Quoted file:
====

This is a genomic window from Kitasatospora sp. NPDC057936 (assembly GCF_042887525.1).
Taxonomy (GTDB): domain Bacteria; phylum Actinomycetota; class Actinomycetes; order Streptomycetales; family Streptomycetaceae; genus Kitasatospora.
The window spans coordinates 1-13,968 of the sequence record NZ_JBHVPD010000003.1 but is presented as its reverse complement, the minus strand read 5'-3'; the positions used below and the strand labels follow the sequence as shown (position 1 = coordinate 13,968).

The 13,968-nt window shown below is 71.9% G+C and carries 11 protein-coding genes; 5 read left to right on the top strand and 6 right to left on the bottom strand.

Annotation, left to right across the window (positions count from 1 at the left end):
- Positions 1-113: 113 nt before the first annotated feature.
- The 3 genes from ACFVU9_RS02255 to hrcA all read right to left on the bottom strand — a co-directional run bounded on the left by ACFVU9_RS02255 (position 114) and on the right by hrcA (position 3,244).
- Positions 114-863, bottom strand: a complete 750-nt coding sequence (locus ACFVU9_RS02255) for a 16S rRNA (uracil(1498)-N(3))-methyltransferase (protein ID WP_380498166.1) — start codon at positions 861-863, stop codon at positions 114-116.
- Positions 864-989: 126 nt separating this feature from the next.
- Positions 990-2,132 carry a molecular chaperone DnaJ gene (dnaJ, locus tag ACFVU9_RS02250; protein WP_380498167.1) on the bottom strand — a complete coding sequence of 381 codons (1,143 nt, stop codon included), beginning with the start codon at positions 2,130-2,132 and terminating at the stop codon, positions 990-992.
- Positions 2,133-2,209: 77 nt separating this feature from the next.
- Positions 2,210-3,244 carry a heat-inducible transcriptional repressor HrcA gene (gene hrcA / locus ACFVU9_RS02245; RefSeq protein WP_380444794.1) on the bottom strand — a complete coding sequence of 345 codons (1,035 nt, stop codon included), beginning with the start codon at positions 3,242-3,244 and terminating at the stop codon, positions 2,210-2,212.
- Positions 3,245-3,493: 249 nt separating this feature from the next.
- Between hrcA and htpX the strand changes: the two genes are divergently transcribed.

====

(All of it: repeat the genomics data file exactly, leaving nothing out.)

This is a genomic window from Kitasatospora sp. NPDC057936 (assembly GCF_042887525.1).
Taxonomy (GTDB): domain Bacteria; phylum Actinomycetota; class Actinomycetes; order Streptomycetales; family Streptomycetaceae; genus Kitasatospora.
The window spans coordinates 1-13,968 of the sequence record NZ_JBHVPD010000003.1 but is presented as its reverse complement, the minus strand read 5'-3'; the positions used below and the strand labels follow the sequence as shown (position 1 = coordinate 13,968).

The 13,968-nt window shown below is 71.9% G+C and carries 11 protein-coding genes; 5 read left to right on the top strand and 6 right to left on the bottom strand.

Annotation, left to right across the window (positions count from 1 at the left end):
- Positions 1-113: 113 nt before the first annotated feature.
- The 3 genes from ACFVU9_RS02255 to hrcA all read right to left on the bottom strand — a co-directional run bounded on the left by ACFVU9_RS02255 (position 114) and on the right by hrcA (position 3,244).
- Positions 114-863, bottom strand: a complete 750-nt coding sequence (locus ACFVU9_RS02255) for a 16S rRNA (uracil(1498)-N(3))-methyltransferase (protein ID WP_380498166.1) — start codon at positions 861-863, stop codon at positions 114-116.
- Positions 864-989: 126 nt separating this feature from the next.
- Positions 990-2,132 carry a molecular chaperone DnaJ gene (dnaJ, locus tag ACFVU9_RS02250; protein WP_380498167.1) on the bottom strand — a complete coding sequence of 381 codons (1,143 nt, stop codon included), beginning with the start codon at positions 2,130-2,132 and terminating at the stop codon, positions 990-992.
- Positions 2,133-2,209: 77 nt separating this feature from the next.
- Positions 2,210-3,244 carry a heat-inducible transcriptional repressor HrcA gene (gene hrcA / locus ACFVU9_RS02245; RefSeq protein WP_380444794.1) on the bottom strand — a complete coding sequence of 345 codons (1,035 nt, stop codon included), beginning with the start codon at positions 3,242-3,244 and terminating at the stop codon, positions 2,210-2,212.
- Positions 3,245-3,493: 249 nt separating this feature from the next.
- Between hrcA and htpX the strand changes: the two genes are divergently transcribed.